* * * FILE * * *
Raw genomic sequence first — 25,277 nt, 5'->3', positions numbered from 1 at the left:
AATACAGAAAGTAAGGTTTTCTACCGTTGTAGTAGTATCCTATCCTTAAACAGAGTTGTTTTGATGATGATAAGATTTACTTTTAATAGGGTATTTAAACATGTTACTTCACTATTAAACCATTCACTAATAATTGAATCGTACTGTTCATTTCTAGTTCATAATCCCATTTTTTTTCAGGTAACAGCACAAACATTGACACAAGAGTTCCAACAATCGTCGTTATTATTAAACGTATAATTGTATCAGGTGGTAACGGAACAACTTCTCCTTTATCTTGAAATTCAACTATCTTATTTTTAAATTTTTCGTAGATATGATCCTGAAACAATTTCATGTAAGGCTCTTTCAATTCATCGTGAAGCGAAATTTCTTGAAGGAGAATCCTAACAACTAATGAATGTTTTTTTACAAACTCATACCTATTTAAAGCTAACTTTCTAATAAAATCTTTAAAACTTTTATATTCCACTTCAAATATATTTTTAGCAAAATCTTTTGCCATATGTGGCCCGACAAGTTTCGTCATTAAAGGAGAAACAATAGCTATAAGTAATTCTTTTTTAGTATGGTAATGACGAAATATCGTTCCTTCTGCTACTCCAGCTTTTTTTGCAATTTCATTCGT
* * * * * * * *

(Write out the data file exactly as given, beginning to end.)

Raw genomic sequence first — 25,277 nt, 5'->3', positions numbered from 1 at the left:
AATACAGAAAGTAAGGTTTTCTACCGTTGTAGTAGTATCCTATCCTTAAACAGAGTTGTTTTGATGATGATAAGATTTACTTTTAATAGGGTATTTAAACATGTTACTTCACTATTAAACCATTCACTAATAATTGAATCGTACTGTTCATTTCTAGTTCATAATCCCATTTTTTTTCAGGTAACAGCACAAACATTGACACAAGAGTTCCAACAATCGTCGTTATTATTAAACGTATAATTGTATCAGGTGGTAACGGAACAACTTCTCCTTTATCTTGAAATTCAACTATCTTATTTTTAAATTTTTCGTAGATATGATCCTGAAACAATTTCATGTAAGGCTCTTTCAATTCATCGTGAAGCGAAATTTCTTGAAGGAGAATCCTAACAACTAATGAATGTTTTTTTACAAACTCATACCTATTTAAAGCTAACTTTCTAATAAAATCTTTAAAACTTTTATATTCCACTTCAAATATATTTTTAGCAAAATCTTTTGCCATATGTGGCCCGACAAGTTTCGTCATTAAAGGAGAAACAATAGCTATAAGTAATTCTTTTTTAGTATGGTAATGACGAAATATCGTTCCTTCTGCTACTCCAGCTTTTTTTGCAATTTCATTCGT